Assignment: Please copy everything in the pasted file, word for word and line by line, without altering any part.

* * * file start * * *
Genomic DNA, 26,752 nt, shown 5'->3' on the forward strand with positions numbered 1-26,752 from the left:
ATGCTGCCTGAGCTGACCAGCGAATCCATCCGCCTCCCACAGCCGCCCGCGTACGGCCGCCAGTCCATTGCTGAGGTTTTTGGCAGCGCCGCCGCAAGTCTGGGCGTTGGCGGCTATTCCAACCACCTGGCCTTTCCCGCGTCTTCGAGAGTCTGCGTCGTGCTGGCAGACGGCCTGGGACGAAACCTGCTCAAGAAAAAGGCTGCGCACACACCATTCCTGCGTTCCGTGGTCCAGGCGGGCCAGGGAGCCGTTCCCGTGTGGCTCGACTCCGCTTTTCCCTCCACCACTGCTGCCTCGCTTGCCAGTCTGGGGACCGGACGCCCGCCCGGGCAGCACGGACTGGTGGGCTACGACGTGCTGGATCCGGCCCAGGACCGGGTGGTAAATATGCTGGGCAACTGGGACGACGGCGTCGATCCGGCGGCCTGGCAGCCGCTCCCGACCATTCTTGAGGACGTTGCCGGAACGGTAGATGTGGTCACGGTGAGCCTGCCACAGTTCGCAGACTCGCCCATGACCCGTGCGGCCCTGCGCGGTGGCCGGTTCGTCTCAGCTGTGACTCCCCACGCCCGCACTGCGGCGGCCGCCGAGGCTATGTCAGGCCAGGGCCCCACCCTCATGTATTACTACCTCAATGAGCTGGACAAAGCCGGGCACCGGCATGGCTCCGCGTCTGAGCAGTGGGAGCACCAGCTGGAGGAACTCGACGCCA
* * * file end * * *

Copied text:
Genomic DNA, 26,752 nt, shown 5'->3' on the forward strand with positions numbered 1-26,752 from the left:
ATGCTGCCTGAGCTGACCAGCGAATCCATCCGCCTCCCACAGCCGCCCGCGTACGGCCGCCAGTCCATTGCTGAGGTTTTTGGCAGCGCCGCCGCAAGTCTGGGCGTTGGCGGCTATTCCAACCACCTGGCCTTTCCCGCGTCTTCGAGAGTCTGCGTCGTGCTGGCAGACGGCCTGGGACGAAACCTGCTCAAGAAAAAGGCTGCGCACACACCATTCCTGCGTTCCGTGGTCCAGGCGGGCCAGGGAGCCGTTCCCGTGTGGCTCGACTCCGCTTTTCCCTCCACCACTGCTGCCTCGCTTGCCAGTCTGGGGACCGGACGCCCGCCCGGGCAGCACGGACTGGTGGGCTACGACGTGCTGGATCCGGCCCAGGACCGGGTGGTAAATATGCTGGGCAACTGGGACGACGGCGTCGATCCGGCGGCCTGGCAGCCGCTCCCGACCATTCTTGAGGACGTTGCCGGAACGGTAGATGTGGTCACGGTGAGCCTGCCACAGTTCGCAGACTCGCCCATGACCCGTGCGGCCCTGCGCGGTGGCCGGTTCGTCTCAGCTGTGACTCCCCACGCCCGCACTGCGGCGGCCGCCGAGGCTATGTCAGGCCAGGGCCCCACCCTCATGTATTACTACCTCAATGAGCTGGACAAAGCCGGGCACCGGCATGGCTCCGCGTCTGAGCAGTGGGAGCACCAGCTGGAGGAACTCGACGCCA